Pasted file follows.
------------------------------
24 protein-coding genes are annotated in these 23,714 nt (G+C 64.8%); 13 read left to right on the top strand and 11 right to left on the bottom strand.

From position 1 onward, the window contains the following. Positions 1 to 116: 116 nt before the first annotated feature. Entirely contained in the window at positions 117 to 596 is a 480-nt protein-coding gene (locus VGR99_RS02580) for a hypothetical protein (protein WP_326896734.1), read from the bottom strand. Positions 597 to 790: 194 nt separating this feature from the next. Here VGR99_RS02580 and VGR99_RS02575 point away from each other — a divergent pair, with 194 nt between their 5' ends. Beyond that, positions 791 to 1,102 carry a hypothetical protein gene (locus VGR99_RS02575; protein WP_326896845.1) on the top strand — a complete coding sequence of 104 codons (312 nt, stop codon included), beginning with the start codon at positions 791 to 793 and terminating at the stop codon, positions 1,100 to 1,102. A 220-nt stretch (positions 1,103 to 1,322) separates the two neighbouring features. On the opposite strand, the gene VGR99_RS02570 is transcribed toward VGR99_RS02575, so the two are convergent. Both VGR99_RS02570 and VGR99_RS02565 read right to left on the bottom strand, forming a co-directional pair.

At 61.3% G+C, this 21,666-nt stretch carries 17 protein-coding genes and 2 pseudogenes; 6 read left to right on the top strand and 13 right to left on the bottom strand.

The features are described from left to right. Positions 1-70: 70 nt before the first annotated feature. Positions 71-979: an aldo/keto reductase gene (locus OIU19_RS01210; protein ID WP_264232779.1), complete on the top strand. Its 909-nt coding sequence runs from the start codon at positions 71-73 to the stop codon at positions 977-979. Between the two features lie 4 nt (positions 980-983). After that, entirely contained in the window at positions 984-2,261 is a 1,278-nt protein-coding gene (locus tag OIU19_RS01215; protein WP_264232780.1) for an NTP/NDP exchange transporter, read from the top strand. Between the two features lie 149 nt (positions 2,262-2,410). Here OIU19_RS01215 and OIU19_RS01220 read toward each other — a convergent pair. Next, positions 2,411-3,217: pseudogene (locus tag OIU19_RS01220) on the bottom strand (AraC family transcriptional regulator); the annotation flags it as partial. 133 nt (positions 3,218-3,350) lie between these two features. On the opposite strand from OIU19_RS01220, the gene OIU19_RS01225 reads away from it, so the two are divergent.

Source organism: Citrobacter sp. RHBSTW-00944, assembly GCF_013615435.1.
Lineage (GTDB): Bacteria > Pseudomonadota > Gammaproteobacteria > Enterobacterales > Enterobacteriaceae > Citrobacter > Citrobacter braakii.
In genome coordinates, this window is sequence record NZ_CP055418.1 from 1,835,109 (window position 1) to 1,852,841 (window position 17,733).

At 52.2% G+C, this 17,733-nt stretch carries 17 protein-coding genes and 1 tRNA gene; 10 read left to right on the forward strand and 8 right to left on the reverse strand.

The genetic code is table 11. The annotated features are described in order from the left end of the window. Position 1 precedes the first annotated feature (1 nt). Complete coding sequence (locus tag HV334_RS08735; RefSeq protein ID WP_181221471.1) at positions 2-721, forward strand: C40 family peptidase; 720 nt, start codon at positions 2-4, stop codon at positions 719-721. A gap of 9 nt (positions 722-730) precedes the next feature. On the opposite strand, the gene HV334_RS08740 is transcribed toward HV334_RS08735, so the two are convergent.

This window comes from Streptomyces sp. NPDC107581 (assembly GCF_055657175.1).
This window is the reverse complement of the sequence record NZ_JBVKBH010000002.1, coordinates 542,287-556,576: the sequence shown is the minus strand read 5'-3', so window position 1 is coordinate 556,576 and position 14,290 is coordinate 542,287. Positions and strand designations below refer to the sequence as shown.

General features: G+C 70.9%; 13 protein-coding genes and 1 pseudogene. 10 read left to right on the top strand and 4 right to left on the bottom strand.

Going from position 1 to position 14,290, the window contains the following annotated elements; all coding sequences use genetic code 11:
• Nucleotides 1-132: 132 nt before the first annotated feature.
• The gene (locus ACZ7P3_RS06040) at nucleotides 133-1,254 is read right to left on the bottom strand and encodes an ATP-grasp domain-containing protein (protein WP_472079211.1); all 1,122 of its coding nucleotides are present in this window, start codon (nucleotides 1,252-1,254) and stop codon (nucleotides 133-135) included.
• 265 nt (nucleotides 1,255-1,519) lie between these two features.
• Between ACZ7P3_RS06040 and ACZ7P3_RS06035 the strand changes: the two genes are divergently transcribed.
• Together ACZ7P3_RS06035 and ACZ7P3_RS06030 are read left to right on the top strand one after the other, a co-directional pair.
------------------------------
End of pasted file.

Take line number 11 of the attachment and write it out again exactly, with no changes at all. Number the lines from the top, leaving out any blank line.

This window is the reverse complement of the sequence record NZ_JBVKBH010000002.1, coordinates 542,287-556,576: the sequence shown is the minus strand read 5'-3', so window position 1 is coordinate 556,576 and position 14,290 is coordinate 542,287. Positions and strand designations below refer to the sequence as shown.